From our experience, the On 2 Employment model clearly reflects the objectives set by the Government, is effective in addressing market failings and creates significant value for Government. It is our recommendation that new and complimentary business models must have characteristics that:-
– Broaden the access to “performance based” funding for organisations that provide other disability services.
– Are able to provide “wrap around” services that match the lifetime working career journey of people with disability.
– Enable scaled growth from “performance based” funding to create an investment ready business that can attract capital from private and social investment.
– Continues to involve the non-government sector (service providers), the community (philanthropists and family), and the private sector (especially employers and investors).
Recommendation 1: – A flexible, outcomes rewarded model is needed.
Flexibility in the system is essential, especially when outcomes based assessment is set as a priority performance indication. A one size fits all model does not allow for unique issues facing people with disability to be successfully addressed. The use of hybrid systems, where organisations can focus on the employer/participant relationship in contrast to “simple” placement outcomes should be developed. The proposed inclusion of a virtual marketplace can be used to make this method work in the same way the NDIS portal is integral in managing governance.
Recommendation 2: – Disability servies providers should be directly rewarded for successful outcome.
Service providers who are already working in a choice and control environment (eg: NDIS), are well placed to be directly involved in the function of job creation for people with disability. There needs to be a system where they can be directly paid for outcomes achieved and importantly have the flexibility to include these payments as part of their business model. For example, the ability to access “wage subsidies” directly for an employer, without having to engage the Disability Employment Service provider, streamlines the system.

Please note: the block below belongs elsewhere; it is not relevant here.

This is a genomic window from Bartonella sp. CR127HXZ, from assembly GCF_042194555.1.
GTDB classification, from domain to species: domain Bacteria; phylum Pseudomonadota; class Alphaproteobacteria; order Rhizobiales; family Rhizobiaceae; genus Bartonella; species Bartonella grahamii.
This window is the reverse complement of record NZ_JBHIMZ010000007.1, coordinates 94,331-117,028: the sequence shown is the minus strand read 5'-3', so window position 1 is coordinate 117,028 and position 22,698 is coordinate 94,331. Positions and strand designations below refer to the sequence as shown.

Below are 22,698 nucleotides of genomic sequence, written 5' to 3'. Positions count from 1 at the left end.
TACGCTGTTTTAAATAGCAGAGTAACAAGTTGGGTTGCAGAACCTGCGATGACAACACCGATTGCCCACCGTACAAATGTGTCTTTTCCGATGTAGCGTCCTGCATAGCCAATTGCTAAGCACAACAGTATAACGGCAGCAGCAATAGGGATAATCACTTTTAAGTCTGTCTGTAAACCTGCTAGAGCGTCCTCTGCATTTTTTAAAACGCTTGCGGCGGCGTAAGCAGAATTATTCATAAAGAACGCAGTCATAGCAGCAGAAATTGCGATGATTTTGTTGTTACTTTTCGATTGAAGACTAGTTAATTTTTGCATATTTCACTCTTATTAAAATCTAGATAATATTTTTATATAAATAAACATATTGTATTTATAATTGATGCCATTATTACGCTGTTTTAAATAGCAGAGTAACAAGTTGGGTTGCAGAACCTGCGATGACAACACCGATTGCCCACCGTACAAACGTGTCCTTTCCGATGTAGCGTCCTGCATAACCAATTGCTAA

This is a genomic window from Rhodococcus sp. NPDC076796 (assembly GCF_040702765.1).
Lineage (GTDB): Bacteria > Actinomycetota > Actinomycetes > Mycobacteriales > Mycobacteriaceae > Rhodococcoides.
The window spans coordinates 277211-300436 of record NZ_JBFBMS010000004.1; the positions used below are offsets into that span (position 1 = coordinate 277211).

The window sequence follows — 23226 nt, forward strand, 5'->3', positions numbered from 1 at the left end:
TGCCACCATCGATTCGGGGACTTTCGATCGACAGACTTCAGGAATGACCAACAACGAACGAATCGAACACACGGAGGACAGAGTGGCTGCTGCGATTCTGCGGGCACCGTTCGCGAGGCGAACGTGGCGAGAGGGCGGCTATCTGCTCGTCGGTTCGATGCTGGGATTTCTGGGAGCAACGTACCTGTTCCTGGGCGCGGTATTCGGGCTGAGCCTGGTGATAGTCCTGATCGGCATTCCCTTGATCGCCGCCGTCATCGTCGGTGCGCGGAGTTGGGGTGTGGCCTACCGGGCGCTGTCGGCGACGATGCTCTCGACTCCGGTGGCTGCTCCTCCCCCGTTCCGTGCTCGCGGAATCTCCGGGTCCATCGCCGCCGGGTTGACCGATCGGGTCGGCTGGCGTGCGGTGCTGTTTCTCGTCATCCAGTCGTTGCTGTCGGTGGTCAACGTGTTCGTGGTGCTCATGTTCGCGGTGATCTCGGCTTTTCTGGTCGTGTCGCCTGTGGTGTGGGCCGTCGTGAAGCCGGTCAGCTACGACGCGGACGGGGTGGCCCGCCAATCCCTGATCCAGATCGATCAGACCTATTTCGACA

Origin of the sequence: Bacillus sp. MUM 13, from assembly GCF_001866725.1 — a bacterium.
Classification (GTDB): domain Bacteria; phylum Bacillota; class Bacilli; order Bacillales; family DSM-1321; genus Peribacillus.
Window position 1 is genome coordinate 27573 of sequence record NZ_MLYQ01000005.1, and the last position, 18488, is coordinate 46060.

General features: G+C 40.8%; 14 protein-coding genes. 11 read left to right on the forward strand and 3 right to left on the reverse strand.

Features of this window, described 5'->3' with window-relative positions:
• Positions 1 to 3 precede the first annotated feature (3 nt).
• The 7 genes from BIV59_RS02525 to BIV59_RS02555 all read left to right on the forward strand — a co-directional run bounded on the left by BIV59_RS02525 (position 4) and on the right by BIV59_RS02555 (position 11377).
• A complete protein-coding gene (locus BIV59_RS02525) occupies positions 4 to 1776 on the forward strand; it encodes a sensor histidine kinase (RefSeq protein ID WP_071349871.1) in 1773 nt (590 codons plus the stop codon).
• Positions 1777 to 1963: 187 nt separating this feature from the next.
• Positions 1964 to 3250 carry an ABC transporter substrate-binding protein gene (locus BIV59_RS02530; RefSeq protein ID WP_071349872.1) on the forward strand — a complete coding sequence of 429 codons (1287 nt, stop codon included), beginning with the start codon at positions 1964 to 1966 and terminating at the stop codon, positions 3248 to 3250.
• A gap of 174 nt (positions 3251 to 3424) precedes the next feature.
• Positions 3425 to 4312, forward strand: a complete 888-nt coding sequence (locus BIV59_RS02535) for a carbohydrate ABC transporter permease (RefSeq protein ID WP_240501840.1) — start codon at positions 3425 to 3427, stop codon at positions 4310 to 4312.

So, this creates a system where successful employment outcomes can be rewarded for those organisations whom are not DES providers. Being compelled to involve the added layer of DES providers does not always add to efficient outcomes being achieved and potentially, the current model unfairly rewards the DES provider when other players in the model actually facilitate the employment outcome.
Recommendation 3: – Focus on Job Creation and not placements
A model with a focus on the employer/participant relationship and job creation, over just job placement will achieve more sustainable results. Further, added to the choice and control nature of self directed funding model, it is essential that any relationship with a service provider is ongoing. The ability of a person with disability to continue to “purchase” services into the future will assist to deal with skills development and career transition. There will be reduced cycling between employment and unemployment.
Recommendation 4: – Consumer choice and paid outcomes should be priorities.
Participants should be able to choose what element of support they need and obtain this from any provider – each element of support required may be awarded a different weighting which may correlate with a payment structure. Eg resume preparation may have a lower weighting and fee structure, Work Readiness programs may have a mid-level weighting and fee structure. Accordingly, Job Creation would have higher weighting and fee structure etc. Wage Subsidies could be allocated to clients in accordance to their level of disability and be utilized as part of their funding to support employment outcomes with any provider of their choosing.
Recommendation 5: – Ensure reduced administrative compliance
A compliance framework which does not increase the administrative burden on providers and employers could be considered. Eg Employers could automatically include wage data into their payroll system, submit to a Disability Employment management system, which would negate the need to collate wage and salary details which is an additional burden on providers and employers.
Full document details are in the attached document